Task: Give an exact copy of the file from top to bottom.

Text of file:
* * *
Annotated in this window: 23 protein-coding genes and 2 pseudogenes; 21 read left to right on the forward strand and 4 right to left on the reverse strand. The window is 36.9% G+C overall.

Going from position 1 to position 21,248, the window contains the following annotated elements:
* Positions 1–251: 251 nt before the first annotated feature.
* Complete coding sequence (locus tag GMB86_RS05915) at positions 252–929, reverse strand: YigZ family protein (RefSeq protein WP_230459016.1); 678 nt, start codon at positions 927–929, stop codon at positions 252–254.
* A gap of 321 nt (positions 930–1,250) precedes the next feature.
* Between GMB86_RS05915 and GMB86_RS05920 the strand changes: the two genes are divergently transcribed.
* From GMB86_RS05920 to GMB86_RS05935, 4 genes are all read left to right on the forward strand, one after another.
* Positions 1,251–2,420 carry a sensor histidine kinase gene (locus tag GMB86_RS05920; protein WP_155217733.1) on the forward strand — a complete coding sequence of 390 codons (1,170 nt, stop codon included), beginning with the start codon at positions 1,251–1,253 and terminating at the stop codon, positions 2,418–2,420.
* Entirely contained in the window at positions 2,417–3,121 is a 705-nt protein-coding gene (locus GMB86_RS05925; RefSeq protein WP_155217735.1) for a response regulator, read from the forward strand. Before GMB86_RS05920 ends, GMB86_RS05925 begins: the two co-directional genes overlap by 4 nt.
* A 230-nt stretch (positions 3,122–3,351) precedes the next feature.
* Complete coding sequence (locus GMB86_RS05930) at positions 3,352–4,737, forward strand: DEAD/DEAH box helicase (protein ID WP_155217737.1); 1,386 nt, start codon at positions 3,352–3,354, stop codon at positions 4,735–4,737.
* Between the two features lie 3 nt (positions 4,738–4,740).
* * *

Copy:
Annotated in this window: 23 protein-coding genes and 2 pseudogenes; 21 read left to right on the forward strand and 4 right to left on the reverse strand. The window is 36.9% G+C overall.

Going from position 1 to position 21,248, the window contains the following annotated elements:
* Positions 1–251: 251 nt before the first annotated feature.
* Complete coding sequence (locus tag GMB86_RS05915) at positions 252–929, reverse strand: YigZ family protein (RefSeq protein WP_230459016.1); 678 nt, start codon at positions 927–929, stop codon at positions 252–254.
* A gap of 321 nt (positions 930–1,250) precedes the next feature.
* Between GMB86_RS05915 and GMB86_RS05920 the strand changes: the two genes are divergently transcribed.
* From GMB86_RS05920 to GMB86_RS05935, 4 genes are all read left to right on the forward strand, one after another.
* Positions 1,251–2,420 carry a sensor histidine kinase gene (locus tag GMB86_RS05920; protein WP_155217733.1) on the forward strand — a complete coding sequence of 390 codons (1,170 nt, stop codon included), beginning with the start codon at positions 1,251–1,253 and terminating at the stop codon, positions 2,418–2,420.
* Entirely contained in the window at positions 2,417–3,121 is a 705-nt protein-coding gene (locus GMB86_RS05925; RefSeq protein WP_155217735.1) for a response regulator, read from the forward strand. Before GMB86_RS05920 ends, GMB86_RS05925 begins: the two co-directional genes overlap by 4 nt.
* A 230-nt stretch (positions 3,122–3,351) precedes the next feature.
* Complete coding sequence (locus GMB86_RS05930) at positions 3,352–4,737, forward strand: DEAD/DEAH box helicase (protein ID WP_155217737.1); 1,386 nt, start codon at positions 3,352–3,354, stop codon at positions 4,735–4,737.
* Between the two features lie 3 nt (positions 4,738–4,740).